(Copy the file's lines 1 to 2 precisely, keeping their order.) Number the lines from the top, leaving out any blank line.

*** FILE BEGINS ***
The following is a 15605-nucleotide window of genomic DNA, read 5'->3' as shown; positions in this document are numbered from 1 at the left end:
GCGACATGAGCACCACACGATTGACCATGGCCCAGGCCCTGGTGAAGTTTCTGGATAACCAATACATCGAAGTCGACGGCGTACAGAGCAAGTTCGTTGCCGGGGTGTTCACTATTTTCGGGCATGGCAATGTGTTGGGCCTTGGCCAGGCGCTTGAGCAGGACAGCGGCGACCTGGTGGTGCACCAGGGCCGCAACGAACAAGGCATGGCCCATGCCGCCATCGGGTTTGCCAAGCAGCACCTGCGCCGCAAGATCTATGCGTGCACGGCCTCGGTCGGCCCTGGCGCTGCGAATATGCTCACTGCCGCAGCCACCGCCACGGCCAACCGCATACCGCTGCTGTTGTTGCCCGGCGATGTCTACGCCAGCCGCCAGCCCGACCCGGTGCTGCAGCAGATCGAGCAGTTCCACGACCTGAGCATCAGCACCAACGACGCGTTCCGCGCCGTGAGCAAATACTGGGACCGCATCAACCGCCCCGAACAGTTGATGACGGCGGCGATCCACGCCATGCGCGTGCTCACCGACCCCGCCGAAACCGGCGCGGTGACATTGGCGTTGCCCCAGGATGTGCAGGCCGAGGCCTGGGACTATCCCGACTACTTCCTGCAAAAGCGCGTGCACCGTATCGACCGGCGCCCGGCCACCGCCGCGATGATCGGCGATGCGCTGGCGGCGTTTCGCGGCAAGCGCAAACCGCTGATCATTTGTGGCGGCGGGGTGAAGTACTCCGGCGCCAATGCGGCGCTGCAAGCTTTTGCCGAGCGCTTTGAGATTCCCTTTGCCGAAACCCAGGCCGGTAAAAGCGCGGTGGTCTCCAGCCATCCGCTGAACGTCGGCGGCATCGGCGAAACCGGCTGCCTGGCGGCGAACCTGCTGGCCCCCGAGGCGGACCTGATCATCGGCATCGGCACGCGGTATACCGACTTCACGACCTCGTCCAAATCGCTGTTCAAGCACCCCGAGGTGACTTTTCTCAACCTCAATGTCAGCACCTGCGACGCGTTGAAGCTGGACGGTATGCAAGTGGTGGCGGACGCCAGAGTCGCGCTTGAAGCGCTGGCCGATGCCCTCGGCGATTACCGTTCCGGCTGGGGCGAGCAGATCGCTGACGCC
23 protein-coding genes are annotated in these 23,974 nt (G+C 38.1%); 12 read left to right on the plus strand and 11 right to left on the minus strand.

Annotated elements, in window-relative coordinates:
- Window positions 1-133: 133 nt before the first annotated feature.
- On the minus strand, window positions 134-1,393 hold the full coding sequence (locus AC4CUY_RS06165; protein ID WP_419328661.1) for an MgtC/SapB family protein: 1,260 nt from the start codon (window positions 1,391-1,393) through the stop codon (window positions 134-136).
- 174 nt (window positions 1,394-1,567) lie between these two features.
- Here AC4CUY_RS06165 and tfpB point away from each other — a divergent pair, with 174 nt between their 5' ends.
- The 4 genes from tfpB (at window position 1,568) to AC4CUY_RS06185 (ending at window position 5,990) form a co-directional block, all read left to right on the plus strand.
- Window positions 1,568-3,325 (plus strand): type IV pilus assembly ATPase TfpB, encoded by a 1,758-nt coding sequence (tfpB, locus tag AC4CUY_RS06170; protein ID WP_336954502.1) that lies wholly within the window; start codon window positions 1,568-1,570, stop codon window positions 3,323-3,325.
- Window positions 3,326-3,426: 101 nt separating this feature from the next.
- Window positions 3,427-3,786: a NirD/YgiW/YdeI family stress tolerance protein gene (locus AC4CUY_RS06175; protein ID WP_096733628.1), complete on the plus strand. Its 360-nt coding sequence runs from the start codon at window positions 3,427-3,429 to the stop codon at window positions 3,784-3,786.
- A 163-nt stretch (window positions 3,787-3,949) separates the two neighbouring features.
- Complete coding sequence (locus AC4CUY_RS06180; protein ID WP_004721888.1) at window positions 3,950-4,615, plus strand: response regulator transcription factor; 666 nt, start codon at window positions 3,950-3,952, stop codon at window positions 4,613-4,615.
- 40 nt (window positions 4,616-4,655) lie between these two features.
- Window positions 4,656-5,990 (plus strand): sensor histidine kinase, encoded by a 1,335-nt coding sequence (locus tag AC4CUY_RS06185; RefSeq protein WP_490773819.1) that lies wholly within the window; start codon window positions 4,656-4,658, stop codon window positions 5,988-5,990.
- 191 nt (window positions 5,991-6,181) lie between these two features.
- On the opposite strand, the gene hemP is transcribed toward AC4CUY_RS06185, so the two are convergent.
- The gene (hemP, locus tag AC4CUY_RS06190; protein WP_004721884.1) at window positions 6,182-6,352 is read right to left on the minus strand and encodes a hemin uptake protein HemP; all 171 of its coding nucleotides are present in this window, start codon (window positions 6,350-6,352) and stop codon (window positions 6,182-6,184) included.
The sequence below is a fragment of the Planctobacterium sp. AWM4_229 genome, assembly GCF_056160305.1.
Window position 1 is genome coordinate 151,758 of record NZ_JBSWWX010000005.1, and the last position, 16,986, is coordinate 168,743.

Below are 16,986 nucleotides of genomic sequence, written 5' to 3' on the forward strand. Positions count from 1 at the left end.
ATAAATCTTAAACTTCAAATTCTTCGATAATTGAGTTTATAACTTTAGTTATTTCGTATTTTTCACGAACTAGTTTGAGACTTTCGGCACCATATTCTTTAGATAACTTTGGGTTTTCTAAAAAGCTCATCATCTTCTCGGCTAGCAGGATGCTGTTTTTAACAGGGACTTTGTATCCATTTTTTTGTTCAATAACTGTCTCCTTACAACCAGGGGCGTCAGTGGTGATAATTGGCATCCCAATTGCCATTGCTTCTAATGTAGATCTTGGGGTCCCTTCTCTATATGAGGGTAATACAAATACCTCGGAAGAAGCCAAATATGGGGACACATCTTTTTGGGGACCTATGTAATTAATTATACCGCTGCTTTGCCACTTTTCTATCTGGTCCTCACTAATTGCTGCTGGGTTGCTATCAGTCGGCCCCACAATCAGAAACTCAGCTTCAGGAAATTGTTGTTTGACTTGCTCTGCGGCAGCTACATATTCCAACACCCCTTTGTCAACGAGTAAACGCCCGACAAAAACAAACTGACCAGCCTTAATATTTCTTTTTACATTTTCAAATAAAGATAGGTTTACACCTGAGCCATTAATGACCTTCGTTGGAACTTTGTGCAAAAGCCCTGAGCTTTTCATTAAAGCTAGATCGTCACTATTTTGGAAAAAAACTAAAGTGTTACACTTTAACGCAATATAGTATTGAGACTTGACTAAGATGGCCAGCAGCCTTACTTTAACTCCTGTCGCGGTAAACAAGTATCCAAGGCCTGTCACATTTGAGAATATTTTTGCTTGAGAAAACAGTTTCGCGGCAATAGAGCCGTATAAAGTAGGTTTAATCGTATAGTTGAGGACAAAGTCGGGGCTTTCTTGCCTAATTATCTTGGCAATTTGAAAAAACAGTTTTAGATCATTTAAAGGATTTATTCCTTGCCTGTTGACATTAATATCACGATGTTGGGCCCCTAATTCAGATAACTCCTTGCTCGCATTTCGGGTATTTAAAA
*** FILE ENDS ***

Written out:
The following is a 15605-nucleotide window of genomic DNA, read 5'->3' as shown; positions in this document are numbered from 1 at the left end:
GCGACATGAGCACCACACGATTGACCATGGCCCAGGCCCTGGTGAAGTTTCTGGATAACCAATACATCGAAGTCGACGGCGTACAGAGCAAGTTCGTTGCCGGGGTGTTCACTATTTTCGGGCATGGCAATGTGTTGGGCCTTGGCCAGGCGCTTGAGCAGGACAGCGGCGACCTGGTGGTGCACCAGGGCCGCAACGAACAAGGCATGGCCCATGCCGCCATCGGGTTTGCCAAGCAGCACCTGCGCCGCAAGATCTATGCGTGCACGGCCTCGGTCGGCCCTGGCGCTGCGAATATGCTCACTGCCGCAGCCACCGCCACGGCCAACCGCATACCGCTGCTGTTGTTGCCCGGCGATGTCTACGCCAGCCGCCAGCCCGACCCGGTGCTGCAGCAGATCGAGCAGTTCCACGACCTGAGCATCAGCACCAACGACGCGTTCCGCGCCGTGAGCAAATACTGGGACCGCATCAACCGCCCCGAACAGTTGATGACGGCGGCGATCCACGCCATGCGCGTGCTCACCGACCCCGCCGAAACCGGCGCGGTGACATTGGCGTTGCCCCAGGATGTGCAGGCCGAGGCCTGGGACTATCCCGACTACTTCCTGCAAAAGCGCGTGCACCGTATCGACCGGCGCCCGGCCACCGCCGCGATGATCGGCGATGCGCTGGCGGCGTTTCGCGGCAAGCGCAAACCGCTGATCATTTGTGGCGGCGGGGTGAAGTACTCCGGCGCCAATGCGGCGCTGCAAGCTTTTGCCGAGCGCTTTGAGATTCCCTTTGCCGAAACCCAGGCCGGTAAAAGCGCGGTGGTCTCCAGCCATCCGCTGAACGTCGGCGGCATCGGCGAAACCGGCTGCCTGGCGGCGAACCTGCTGGCCCCCGAGGCGGACCTGATCATCGGCATCGGCACGCGGTATACCGACTTCACGACCTCGTCCAAATCGCTGTTCAAGCACCCCGAGGTGACTTTTCTCAACCTCAATGTCAGCACCTGCGACGCGTTGAAGCTGGACGGTATGCAAGTGGTGGCGGACGCCAGAGTCGCGCTTGAAGCGCTGGCCGATGCCCTCGGCGATTACCGTTCCGGCTGGGGCGAGCAGATCGCTGACGCC